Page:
Colonel Bruce Hampton was born in Knoxville,Tennessee in 1947. Growing up, Hampton loved the theater and enjoyed wearing a bright yellow coat while playing basketball, just to look weird. His crazy antics did of course get him kick out of his league at the time.

Hampton's musical career first made an appearance in 1968 when he became the leader of blues act Hampton Grease Band. They shared the stage with the Allman Brother's Band along with the Grateful Dead and proudly released the “worst selling record” on Columbia Records. They were very proud of this record and didn't mind the title some gave it. The Hampton Grease Band's career rose from there and they signed with Frank Zappa's Bizarre and Straight Labels and opened for Zappa’s Mothers of Invention at the Fillmore East on the night when John Lennon and Yoko Ono appeared.

The band parted ways towards the mid 1970's. Hampton continued to perform solo and throughout the 80's and 90's mentored a new generation of jamband musicians which included acts like Phish, Widespread Panic, Blues Traveler, Derek Trucks Band, Dave Matthews Band and many others.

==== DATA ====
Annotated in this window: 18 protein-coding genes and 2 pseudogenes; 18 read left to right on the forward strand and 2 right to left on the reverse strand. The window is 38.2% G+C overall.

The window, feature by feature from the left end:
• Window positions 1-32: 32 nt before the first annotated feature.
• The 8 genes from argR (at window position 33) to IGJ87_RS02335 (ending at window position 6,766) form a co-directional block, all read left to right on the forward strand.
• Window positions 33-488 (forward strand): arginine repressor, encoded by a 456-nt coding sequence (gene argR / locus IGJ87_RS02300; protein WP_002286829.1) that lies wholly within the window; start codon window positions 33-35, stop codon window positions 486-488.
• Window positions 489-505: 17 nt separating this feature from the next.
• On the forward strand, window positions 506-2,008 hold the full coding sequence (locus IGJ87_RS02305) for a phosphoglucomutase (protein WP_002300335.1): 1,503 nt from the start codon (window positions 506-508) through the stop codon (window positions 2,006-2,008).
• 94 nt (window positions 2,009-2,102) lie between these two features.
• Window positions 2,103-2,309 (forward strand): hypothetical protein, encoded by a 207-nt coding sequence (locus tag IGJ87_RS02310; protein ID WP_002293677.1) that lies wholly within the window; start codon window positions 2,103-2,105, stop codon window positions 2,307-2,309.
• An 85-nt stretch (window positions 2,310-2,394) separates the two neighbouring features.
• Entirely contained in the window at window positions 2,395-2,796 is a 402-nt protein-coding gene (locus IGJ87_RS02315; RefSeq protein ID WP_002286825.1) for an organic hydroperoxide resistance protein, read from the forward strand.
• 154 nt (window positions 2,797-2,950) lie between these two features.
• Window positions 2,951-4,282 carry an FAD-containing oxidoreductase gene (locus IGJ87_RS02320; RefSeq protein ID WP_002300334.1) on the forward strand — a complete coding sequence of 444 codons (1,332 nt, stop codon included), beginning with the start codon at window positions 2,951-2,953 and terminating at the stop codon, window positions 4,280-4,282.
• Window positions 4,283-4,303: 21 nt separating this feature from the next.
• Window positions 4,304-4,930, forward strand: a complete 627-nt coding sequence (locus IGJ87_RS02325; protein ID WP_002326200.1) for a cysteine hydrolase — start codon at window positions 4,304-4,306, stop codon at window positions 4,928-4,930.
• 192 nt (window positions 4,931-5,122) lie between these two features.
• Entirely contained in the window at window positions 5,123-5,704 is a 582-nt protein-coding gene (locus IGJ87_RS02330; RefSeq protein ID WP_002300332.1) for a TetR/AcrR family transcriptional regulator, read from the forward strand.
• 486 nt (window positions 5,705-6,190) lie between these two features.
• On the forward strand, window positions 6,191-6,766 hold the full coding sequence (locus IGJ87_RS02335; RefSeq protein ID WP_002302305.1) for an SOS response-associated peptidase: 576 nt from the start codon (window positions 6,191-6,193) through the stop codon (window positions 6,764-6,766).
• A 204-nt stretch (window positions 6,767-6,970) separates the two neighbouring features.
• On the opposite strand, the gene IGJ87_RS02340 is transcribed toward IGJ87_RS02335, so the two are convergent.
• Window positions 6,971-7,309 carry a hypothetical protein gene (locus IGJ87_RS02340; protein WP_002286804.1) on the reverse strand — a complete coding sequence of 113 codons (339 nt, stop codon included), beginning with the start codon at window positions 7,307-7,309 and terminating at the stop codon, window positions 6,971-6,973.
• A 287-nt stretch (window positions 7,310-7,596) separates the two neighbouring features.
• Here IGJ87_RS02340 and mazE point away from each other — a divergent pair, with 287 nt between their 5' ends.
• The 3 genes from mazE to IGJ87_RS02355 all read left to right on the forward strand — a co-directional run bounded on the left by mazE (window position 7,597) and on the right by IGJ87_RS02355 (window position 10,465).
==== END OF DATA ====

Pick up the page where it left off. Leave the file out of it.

Hampton founded rock band The Aquarium Rescue Unit (ARU) in 1988, with then unknown artists Jimmy Herring, Otiel and Kofi Burbridge and Jeff Sipe. They became known for their "free flowing" performances with songs like "Stand Up People" and "Usaidtheredbefish".  In 1993 Hampton made the decision to leave ARU and move on to something new. 

 Hampton tried his hand at film and appeared in Billy Bob Thornton’s 1996 award-winning hit Sling Blade. Film was short lived as Hampton stayed in tune with his music. He continued to perform with multiple different bands such as Fiji Mariners and The Codetalkers along with his past groups and bands he once mentored.

 Although he changed bands quite often, his love for music never wavered. He continued to play with the bands he founded and mentored. Hampton took his love for music and created so much with it. Forming new bands and helping other's rise. He passion was never unnoticed when it came to music and will hopefully live on throughout each generation of bands to come. 

Today, you can support his chosen charity, MusiCares, by buying a bracelet or pendant from his used and donated guitar strings.